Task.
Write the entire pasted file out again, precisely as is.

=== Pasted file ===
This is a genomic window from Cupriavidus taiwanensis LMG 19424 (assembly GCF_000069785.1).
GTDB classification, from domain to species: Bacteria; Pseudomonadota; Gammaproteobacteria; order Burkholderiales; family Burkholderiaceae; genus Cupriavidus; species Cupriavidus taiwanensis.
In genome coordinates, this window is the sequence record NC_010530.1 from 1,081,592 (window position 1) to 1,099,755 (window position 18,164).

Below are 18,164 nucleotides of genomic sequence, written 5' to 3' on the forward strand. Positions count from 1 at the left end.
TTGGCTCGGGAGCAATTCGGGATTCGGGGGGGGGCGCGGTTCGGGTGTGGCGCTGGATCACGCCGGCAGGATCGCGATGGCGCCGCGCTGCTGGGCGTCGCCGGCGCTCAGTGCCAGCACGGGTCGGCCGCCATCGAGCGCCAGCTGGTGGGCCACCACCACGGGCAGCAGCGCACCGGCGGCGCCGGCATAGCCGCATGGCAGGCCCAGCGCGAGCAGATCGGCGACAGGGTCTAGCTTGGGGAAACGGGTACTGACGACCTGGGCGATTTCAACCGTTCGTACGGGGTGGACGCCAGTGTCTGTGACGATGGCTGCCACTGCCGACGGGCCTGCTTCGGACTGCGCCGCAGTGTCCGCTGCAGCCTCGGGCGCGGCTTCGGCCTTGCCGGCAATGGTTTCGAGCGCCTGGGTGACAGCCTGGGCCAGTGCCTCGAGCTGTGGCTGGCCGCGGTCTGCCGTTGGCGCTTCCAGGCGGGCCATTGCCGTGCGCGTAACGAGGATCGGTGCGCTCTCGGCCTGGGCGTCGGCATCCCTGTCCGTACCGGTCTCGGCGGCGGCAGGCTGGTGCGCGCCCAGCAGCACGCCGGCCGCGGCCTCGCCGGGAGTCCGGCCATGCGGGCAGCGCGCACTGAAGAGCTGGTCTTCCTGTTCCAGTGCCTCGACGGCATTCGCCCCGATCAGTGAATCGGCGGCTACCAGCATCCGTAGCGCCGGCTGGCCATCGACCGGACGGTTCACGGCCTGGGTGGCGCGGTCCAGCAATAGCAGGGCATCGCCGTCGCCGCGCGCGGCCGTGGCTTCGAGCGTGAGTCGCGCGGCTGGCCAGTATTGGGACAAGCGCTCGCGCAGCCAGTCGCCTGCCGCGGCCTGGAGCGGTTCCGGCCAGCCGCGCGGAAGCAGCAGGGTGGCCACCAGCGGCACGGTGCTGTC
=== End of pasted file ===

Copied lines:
This is a genomic window from Cupriavidus taiwanensis LMG 19424 (assembly GCF_000069785.1).
GTDB classification, from domain to species: Bacteria; Pseudomonadota; Gammaproteobacteria; order Burkholderiales; family Burkholderiaceae; genus Cupriavidus; species Cupriavidus taiwanensis.
In genome coordinates, this window is the sequence record NC_010530.1 from 1,081,592 (window position 1) to 1,099,755 (window position 18,164).

Below are 18,164 nucleotides of genomic sequence, written 5' to 3' on the forward strand. Positions count from 1 at the left end.
TTGGCTCGGGAGCAATTCGGGATTCGGGGGGGGGCGCGGTTCGGGTGTGGCGCTGGATCACGCCGGCAGGATCGCGATGGCGCCGCGCTGCTGGGCGTCGCCGGCGCTCAGTGCCAGCACGGGTCGGCCGCCATCGAGCGCCAGCTGGTGGGCCACCACCACGGGCAGCAGCGCACCGGCGGCGCCGGCATAGCCGCATGGCAGGCCCAGCGCGAGCAGATCGGCGACAGGGTCTAGCTTGGGGAAACGGGTACTGACGACCTGGGCGATTTCAACCGTTCGTACGGGGTGGACGCCAGTGTCTGTGACGATGGCTGCCACTGCCGACGGGCCTGCTTCGGACTGCGCCGCAGTGTCCGCTGCAGCCTCGGGCGCGGCTTCGGCCTTGCCGGCAATGGTTTCGAGCGCCTGGGTGACAGCCTGGGCCAGTGCCTCGAGCTGTGGCTGGCCGCGGTCTGCCGTTGGCGCTTCCAGGCGGGCCATTGCCGTGCGCGTAACGAGGATCGGTGCGCTCTCGGCCTGGGCGTCGGCATCCCTGTCCGTACCGGTCTCGGCGGCGGCAGGCTGGTGCGCGCCCAGCAGCACGCCGGCCGCGGCCTCGCCGGGAGTCCGGCCATGCGGGCAGCGCGCACTGAAGAGCTGGTCTTCCTGTTCCAGTGCCTCGACGGCATTCGCCCCGATCAGTGAATCGGCGGCTACCAGCATCCGTAGCGCCGGCTGGCCATCGACCGGACGGTTCACGGCCTGGGTGGCGCGGTCCAGCAATAGCAGGGCATCGCCGTCGCCGCGCGCGGCCGTGGCTTCGAGCGTGAGTCGCGCGGCTGGCCAGTATTGGGACAAGCGCTCGCGCAGCCAGTCGCCTGCCGCGGCCTGGAGCGGTTCCGGCCAGCCGCGCGGAAGCAGCAGGGTGGCCACCAGCGGCACGGTGCTGTC